German submarine U-193
German submarine U-193 was a Type IXC/40 U-boat of Nazi Germany's Kriegsmarine built during World War II for service in the Atlantic Ocean. The submarine was laid down on 22 December 1941 at the AG Weser yard in Bremen as yard number 1039. She was launched on 24 August 1942 and commissioned on 10 December under the command of Korvettenkapitän Hans Paukstadt.
|Ordered:||4 November 1940|
|Builder:||AG Weser, Bremen|
|Laid down:||22 December 1941|
|Launched:||24 August 1942|
|Commissioned:||10 December 1942|
|Status:||Missing since 23 April 1944|
|Class and type:||Type IXC/40 submarine|
|Height:||9.60 m (31 ft 6 in)|
|Draught:||4.70 m (15 ft 5 in)|
|Test depth:||230 m (750 ft)|
|Complement:||4 officers, 44 enlisted48 to 56|
|Identification codes:||M 50201|
|Victories:||One commercial vessel (10,172 GRT)|
German Type IXC/40 submarines were slightly larger than the original Type IXCs. U-193 had a displacement of 1,144 tonnes (1,126 long tons) when at the surface and 1,257 tonnes (1,237 long tons) while submerged. The U-boat had a total length of 76.76 m (251 ft 10 in), a pressure hull length of 58.75 m (192 ft 9 in), a beam of 6.86 m (22 ft 6 in), a height of 9.60 m (31 ft 6 in), and a draught of 4.67 m (15 ft 4 in). The submarine was powered by two MAN M 9 V 40/46 supercharged four-stroke, nine-cylinder diesel engines producing a total of 4,400 metric horsepower (3,240 kW; 4,340 shp) for use while surfaced, two Siemens-Schuckert 2 GU 345/34 double-acting electric motors producing a total of 1,000 shaft horsepower (1,010 PS; 750 kW) for use while submerged. She had two shafts and two 1.92 m (6 ft) propellers. The boat was capable of operating at depths of up to 230 metres (750 ft).
The submarine had a maximum surface speed of 18.3 knots (33.9 km/h; 21.1 mph) and a maximum submerged speed of 7.3 knots (13.5 km/h; 8.4 mph). When submerged, the boat could operate for 63 nautical miles (117 km; 72 mi) at 4 knots (7.4 km/h; 4.6 mph); when surfaced, she could travel 13,850 nautical miles (25,650 km; 15,940 mi) at 10 knots (19 km/h; 12 mph). U-193 was fitted with six 53.3 cm (21 in) torpedo tubes (four fitted at the bow and two at the stern), 22 torpedoes, one 10.5 cm (4.13 in) SK C/32 naval gun, 180 rounds, and a 3.7 cm (1.5 in) SK C/30 as well as a 2 cm (0.79 in) C/30 anti-aircraft gun. The boat had a complement of forty-eight.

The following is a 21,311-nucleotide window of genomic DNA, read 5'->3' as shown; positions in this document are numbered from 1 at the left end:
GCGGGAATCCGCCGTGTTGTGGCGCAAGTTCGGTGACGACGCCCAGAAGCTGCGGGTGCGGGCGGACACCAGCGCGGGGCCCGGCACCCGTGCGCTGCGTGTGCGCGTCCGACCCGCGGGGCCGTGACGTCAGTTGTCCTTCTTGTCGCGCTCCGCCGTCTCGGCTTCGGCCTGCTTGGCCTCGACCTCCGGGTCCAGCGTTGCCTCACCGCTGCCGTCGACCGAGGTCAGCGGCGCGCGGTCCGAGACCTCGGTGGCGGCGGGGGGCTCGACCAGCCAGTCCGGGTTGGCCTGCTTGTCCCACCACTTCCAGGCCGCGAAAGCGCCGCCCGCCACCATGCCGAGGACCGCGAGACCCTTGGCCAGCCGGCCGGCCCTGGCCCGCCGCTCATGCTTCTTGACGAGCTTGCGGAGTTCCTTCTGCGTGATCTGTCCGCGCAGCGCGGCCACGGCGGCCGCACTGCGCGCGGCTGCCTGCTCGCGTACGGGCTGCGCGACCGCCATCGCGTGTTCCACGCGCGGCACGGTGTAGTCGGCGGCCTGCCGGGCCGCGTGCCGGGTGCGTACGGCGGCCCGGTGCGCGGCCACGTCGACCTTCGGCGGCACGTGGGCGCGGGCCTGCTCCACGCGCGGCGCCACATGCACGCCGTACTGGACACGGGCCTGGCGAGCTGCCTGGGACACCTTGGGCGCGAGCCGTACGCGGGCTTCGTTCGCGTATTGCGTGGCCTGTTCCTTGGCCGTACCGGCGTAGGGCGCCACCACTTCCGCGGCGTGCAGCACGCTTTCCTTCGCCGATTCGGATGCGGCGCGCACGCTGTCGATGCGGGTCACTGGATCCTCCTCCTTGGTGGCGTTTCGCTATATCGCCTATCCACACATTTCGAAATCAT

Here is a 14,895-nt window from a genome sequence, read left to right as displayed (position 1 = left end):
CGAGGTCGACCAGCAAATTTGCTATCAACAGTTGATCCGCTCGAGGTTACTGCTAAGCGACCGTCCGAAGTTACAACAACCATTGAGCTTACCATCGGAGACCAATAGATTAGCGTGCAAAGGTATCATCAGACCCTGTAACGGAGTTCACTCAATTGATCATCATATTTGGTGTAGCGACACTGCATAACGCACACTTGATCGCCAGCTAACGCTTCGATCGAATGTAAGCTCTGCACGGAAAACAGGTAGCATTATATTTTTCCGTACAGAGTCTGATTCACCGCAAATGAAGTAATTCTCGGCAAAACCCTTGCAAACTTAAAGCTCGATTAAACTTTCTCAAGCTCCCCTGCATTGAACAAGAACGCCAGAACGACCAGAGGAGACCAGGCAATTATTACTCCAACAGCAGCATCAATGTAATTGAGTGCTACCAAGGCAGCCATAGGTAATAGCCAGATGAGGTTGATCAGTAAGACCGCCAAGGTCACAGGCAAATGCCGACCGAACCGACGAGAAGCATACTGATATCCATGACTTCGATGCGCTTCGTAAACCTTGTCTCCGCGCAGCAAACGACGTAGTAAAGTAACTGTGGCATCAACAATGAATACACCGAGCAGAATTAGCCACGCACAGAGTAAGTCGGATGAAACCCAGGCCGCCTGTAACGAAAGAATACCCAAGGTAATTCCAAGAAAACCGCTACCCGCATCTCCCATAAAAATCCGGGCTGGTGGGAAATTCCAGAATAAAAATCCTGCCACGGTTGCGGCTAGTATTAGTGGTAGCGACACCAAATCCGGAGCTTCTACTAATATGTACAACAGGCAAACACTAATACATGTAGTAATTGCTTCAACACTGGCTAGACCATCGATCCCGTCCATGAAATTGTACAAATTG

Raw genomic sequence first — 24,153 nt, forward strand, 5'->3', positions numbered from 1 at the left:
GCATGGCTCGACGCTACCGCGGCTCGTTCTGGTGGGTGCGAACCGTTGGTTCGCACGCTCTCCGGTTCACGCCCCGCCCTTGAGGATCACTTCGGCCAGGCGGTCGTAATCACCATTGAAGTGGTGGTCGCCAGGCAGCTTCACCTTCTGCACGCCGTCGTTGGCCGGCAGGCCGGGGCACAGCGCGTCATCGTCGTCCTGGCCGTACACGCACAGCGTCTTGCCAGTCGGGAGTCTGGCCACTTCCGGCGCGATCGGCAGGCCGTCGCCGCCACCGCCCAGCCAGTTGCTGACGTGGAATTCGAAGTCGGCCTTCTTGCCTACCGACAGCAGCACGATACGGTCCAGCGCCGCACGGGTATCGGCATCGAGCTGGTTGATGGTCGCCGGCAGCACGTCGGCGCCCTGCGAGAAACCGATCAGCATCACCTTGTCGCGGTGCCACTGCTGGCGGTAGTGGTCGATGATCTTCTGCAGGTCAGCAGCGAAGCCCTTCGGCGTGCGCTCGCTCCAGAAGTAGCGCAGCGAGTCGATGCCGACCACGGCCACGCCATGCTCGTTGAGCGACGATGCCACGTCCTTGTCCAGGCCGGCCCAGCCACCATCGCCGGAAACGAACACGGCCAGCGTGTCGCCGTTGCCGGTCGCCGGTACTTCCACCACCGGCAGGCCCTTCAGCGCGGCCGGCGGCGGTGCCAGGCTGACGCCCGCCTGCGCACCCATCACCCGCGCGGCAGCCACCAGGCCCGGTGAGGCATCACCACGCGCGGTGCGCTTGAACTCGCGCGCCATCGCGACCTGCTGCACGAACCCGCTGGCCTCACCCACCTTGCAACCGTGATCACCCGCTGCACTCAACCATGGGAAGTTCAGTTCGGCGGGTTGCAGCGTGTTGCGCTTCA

The boat's first patrol was preceded by a short trip from Kiel in Germany to Bergen in Norway in May 1943. She then left the Nordic port on 22 May, heading west. She negotiated the gap between Iceland and the Faroe Islands and entered the Atlantic Ocean.
She did not encounter any Allied shipping, and failed to find her first victory. An unidentified aircraft attacked U-193 south of the Canary Islands on 6 July, wounding two men and destroying the Metox radar detection equipment.
The submarine entered Bordeaux in occupied France, on 23 July.
2nd and 3rd patrols
U-193's second foray began with her departure from La Pallice, (she had moved there in September), on 12 October 1943. Moving to the Gulf of Mexico, she sank the independently sailing 10,000-ton American oil tanker SS Touchet west of Florida with the loss of ten of her crew. The remainder of the patrol was a failure, however, as a combination of dud torpedoes, well-organized convoys and effective counter-measures combined to prevent the boat gaining a single hit.
As the second patrol came to an end in February 1944 after five frustrating months at sea, U-193 caused an international incident following an attack by Allied aircraft and convoy escorts off the Spanish coast. In her desperate attempts to escape, she dived straight into the seabed, causing serious damage to the boat. Knowing a journey to a German-held port was now impossible, her captain, Hans Pauckstadt, decided to intern his boat in Ferrol, Spain. Under international law, if U-193 remained in the neutral harbour for more than 24 hours, then the Spanish authorities were obliged to detain the submarine for the remainder of hostilities. This did not occur, U-193 stayed in Ferrol for ten days whilst Spanish workmen performed superficial repairs to the U-boat.
U-193 then left the port despite Allied protests and returned to La Pallice in France, where more extensive repairs were completed and Paukstadt was replaced by Kptlt. Dr. Ulrich Abel. Abel had served as Watch Officer on U-154 under the command of de:Oskar Kusch. Abel denounced Kusch, which led to Kusch's court martial and execution for defeatism. This six-day passage is often listed as U-193's 'third' patrol, although there was no intention of operating against Allied shipping.
Following repairs, U-193 departed on her fourth and final patrol and was never heard from again. Her loss remains a mystery. A post-war assessment states that on the 28 April 1944, she was seen and attacked by a British Royal Air Force Vickers Wellington bomber of No. 612 Squadron RAF, whose depth charges sank the boat with all 59 hands not far from Nantes. This attack was actually against U-802, inflicting no damage.
Summary of raiding history
|3 December 1943||TS Touchet||10,172||Sunk|
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